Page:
Well, and even that business, yeah, even that business you're talking about actually had a mission that was more than maximizing shareholder value, or they would just be writing checks to shareholders, which of course they do sometimes. Here in the US, when they get tax breaks, then they're sending dividends and stock buybacks and all the rest. But to your point, I mean, I think all entrepreneurs need to be able to state that mission, and I think what's interesting about it, it's really the premise of my next book is that if you get people to shift to that so that they're focused on the mission, there's a lot of other good things in society that automatically happens. So, if I say my mission is to provide this value to customers, then I need to keep my customers safe. I can't kill them, or else I don't have any customers, so I can't put bad things in my product that actually hurts my customer. That's not providing value to them. And if I don't treat my employees well, there's no way I also can serve my mission. So, okay, now, we've got to talk about treating our employees better. I mean, there ends up being sort of a snowball effect in the right direction if we focus on providing value to customers versus this myth around the shareholders. And guess what? If you succeed in providing value for customers, you get to create value for the shareholders as well. I mean, that's the logical flow. And so, I just think that if we could make this switch back to the customer value, there's a lot of these other societal impact things that happen naturally, and that, to be honest, also hopefully frees up the environment for those that are committed to impact to play right alongside. If I'm building a widget or I'm providing childcare for that same person, those things actually maybe go hand in hand instead of thought about as being completely different things.


Maiko Schaffrath  23:01

Got it. Amazing. Would you say there is a certain set of mistakes that you observe impact entrepreneurs make? Are they making different types of mistakes than the average entrepreneur, mainstream entrepreneur, whatever we're going to call it? Is there a specific advice you can share with them? Or are they much like the same?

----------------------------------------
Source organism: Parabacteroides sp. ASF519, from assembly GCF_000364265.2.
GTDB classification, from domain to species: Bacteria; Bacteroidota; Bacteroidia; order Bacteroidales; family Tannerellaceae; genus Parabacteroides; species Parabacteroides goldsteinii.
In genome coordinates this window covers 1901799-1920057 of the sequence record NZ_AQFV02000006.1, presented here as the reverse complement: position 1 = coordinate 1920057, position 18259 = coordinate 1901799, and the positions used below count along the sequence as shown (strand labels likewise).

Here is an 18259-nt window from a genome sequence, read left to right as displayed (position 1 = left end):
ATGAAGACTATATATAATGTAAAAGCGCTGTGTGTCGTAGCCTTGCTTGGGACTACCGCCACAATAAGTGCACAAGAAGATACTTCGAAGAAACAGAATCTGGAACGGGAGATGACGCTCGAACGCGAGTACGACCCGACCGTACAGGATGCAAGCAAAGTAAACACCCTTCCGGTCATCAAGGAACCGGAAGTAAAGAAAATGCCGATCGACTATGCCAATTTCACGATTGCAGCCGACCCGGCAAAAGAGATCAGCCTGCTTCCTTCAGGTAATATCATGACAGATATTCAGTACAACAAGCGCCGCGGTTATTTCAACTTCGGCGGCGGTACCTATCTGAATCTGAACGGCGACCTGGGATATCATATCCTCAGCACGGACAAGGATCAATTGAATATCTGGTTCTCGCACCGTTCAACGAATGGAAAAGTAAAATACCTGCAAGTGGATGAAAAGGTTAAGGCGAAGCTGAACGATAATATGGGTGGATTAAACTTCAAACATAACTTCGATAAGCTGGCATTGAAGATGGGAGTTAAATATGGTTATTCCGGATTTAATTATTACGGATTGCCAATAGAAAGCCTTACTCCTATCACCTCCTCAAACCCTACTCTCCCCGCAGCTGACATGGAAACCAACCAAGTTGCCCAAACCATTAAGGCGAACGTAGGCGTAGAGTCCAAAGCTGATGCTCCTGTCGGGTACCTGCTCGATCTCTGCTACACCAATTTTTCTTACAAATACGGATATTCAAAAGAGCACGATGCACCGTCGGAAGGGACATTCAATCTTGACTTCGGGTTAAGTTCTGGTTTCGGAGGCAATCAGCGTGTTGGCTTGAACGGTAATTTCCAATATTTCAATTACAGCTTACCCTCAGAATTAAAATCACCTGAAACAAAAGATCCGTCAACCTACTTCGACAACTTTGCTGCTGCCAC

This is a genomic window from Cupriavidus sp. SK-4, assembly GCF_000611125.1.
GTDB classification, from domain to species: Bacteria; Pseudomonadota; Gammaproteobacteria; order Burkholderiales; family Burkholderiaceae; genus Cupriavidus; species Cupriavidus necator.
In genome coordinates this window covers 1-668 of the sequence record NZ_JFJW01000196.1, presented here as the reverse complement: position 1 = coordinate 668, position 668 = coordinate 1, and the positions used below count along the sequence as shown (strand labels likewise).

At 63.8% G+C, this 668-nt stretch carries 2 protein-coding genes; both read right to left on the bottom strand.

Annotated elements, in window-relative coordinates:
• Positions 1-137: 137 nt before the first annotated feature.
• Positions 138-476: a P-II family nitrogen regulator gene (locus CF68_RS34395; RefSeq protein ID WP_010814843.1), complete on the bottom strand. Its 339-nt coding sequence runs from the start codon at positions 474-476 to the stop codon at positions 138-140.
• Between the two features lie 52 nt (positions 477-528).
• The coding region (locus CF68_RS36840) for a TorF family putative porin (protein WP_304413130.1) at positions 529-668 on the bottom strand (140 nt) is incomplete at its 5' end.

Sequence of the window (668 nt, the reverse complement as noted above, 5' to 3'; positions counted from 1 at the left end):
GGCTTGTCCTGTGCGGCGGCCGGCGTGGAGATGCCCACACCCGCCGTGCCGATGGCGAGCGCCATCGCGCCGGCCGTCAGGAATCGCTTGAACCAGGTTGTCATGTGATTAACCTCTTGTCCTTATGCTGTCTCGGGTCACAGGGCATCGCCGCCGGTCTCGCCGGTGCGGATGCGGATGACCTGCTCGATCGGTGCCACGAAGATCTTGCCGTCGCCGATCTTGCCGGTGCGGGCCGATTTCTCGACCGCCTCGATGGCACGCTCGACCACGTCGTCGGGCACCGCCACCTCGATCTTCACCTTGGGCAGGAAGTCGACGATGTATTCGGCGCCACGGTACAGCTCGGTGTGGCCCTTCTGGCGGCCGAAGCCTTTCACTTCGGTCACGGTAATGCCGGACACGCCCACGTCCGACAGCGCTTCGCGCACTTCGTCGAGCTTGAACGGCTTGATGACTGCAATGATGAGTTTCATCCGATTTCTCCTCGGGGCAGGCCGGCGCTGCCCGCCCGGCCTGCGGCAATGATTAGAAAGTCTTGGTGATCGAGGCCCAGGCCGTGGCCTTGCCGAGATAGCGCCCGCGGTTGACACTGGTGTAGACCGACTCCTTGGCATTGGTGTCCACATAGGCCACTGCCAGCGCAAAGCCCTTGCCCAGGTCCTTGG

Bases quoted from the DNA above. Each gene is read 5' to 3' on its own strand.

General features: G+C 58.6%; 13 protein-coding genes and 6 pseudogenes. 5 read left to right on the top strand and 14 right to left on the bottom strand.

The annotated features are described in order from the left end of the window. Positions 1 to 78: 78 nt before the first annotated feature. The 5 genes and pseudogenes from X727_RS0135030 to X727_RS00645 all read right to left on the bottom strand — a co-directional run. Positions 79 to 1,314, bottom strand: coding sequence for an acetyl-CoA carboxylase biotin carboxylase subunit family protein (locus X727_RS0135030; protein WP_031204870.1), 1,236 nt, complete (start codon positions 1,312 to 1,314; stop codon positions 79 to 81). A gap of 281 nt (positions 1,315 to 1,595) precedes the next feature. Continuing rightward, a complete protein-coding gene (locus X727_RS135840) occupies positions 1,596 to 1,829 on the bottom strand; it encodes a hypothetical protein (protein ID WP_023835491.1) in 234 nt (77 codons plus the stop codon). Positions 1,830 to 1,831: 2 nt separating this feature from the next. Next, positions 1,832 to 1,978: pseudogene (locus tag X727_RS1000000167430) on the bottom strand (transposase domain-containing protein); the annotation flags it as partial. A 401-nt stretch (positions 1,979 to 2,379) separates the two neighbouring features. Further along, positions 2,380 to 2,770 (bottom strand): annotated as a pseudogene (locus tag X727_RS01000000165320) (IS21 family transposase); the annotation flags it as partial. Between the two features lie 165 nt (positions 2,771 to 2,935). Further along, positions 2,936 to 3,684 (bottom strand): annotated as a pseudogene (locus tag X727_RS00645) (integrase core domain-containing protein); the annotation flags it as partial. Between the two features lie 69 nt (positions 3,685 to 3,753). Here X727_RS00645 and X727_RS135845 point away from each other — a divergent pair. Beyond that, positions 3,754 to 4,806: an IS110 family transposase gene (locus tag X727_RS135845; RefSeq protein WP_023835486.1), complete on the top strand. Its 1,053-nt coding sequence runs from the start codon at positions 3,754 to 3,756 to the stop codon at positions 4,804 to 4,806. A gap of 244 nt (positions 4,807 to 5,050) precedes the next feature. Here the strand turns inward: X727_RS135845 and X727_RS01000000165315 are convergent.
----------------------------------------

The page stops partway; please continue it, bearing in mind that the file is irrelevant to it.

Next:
Brant Cooper  23:23

I think they're very similar. I think that the words are different. I think that maybe there's word translation that goes on. For example, what do you call- you don't have customers. You have stakeholders, or constituents, or beneficiaries. I mean, there's some word there for who you're helping where the word "customer" might not be the best word, but you still need to segment them in a similar way. I mean, you're still going to have early adopters of whatever this constituency is that you're helping. There are people that are going to be more receptive early on, so it's going to follow that same life cycle adoption curve that we use in the regular startup world. I think all of the patterns are the same. It's the words that are different. And so, social impact entrepreneurs have to think about the words and then translate all of the teaching with those words in mind. Often, "stakeholders" is one that impact entrepreneurs use instead of "customers." And so, think about what's the pattern of your stakeholders who will be your early adopters? There's something about them where they get what you're trying to do. Maybe they thought of doing it themselves. They've been looking for ways to do this. And so, then, there's a great partnership there, because they already bought it. You don't have to convince them. There aren't other hurdles that you have to go over in order to convince what would be the early majority, or the late majority, or the last people that will ever sign up for whatever it is that you're doing. So, I guess I would encourage, generally, I think social impact entrepreneurs can go read all of the same books. They just need to figure out how to translate some of the words to make it meaningful for what they're doing. Does that make sense?


Maiko Schaffrath  25:28